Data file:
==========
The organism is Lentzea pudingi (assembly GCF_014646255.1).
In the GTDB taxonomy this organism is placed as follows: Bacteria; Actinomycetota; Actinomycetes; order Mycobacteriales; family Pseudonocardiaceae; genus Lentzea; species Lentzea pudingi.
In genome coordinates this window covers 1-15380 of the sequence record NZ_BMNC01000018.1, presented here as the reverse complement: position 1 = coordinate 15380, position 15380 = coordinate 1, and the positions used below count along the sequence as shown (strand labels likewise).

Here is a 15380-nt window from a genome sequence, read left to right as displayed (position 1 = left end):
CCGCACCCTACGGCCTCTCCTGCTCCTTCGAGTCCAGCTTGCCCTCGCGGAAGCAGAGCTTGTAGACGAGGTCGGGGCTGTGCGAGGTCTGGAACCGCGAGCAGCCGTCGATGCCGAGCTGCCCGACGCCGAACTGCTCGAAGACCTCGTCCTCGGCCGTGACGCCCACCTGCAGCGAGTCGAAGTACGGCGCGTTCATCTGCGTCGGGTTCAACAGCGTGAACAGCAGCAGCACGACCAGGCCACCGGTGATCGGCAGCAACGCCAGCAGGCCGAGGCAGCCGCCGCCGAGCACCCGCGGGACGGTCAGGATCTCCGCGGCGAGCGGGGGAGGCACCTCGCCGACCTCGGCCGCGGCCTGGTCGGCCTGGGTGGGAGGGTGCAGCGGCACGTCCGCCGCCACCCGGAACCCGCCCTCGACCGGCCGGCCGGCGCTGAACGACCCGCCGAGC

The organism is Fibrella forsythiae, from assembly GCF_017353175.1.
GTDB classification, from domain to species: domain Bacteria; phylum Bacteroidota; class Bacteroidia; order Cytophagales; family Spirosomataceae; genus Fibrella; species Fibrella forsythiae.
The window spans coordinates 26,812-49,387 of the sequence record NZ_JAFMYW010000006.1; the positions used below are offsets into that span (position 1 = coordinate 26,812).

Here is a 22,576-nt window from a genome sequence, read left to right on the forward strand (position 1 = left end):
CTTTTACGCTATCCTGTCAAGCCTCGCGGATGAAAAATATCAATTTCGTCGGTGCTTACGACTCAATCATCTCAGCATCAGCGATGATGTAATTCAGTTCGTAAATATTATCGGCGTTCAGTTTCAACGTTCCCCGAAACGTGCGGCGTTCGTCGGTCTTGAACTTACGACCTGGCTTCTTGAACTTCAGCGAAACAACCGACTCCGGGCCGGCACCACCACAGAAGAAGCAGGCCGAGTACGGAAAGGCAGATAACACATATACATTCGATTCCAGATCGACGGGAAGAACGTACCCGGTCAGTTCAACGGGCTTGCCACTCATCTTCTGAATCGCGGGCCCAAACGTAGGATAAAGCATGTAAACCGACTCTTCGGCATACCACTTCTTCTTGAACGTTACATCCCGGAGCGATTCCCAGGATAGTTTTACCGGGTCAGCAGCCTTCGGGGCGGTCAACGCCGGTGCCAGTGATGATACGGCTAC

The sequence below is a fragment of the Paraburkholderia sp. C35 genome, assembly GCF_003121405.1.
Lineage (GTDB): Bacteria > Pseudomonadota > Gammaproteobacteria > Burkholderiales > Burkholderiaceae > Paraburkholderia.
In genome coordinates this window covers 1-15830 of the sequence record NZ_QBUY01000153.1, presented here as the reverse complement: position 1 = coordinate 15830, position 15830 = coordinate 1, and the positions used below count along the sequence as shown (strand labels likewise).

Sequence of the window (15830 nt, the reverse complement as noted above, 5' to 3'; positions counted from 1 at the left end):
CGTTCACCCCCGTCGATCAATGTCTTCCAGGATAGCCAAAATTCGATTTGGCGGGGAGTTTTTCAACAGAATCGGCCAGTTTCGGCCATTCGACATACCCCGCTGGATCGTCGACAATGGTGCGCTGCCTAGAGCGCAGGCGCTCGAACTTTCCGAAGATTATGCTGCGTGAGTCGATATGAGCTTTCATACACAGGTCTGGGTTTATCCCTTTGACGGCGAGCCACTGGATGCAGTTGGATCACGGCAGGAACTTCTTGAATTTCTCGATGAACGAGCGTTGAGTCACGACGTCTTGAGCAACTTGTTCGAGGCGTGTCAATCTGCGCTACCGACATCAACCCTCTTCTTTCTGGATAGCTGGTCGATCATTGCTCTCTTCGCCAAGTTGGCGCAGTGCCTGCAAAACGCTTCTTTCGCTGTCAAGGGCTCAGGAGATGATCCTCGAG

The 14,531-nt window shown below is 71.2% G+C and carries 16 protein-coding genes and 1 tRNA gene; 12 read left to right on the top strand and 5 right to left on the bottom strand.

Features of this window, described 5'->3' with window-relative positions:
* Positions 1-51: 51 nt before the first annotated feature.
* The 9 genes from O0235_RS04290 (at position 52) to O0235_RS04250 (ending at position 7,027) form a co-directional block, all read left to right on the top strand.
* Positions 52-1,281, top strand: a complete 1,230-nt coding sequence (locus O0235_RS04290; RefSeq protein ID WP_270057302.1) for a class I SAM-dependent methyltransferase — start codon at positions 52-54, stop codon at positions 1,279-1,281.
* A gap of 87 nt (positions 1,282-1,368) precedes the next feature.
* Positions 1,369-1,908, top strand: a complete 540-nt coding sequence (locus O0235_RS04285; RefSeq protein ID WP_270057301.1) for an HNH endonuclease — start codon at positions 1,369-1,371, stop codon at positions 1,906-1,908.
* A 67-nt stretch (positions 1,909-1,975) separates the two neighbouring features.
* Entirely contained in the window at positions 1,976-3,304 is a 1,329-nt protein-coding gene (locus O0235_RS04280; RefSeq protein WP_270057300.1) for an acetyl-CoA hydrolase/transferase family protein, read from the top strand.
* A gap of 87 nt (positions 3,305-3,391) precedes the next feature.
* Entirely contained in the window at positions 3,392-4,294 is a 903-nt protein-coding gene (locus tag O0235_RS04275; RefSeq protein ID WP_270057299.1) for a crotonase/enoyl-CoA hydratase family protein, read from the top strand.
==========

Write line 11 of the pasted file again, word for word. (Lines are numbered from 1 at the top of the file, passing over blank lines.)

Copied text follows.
The sequence below is a fragment of the Paraburkholderia sp. C35 genome, assembly GCF_003121405.1.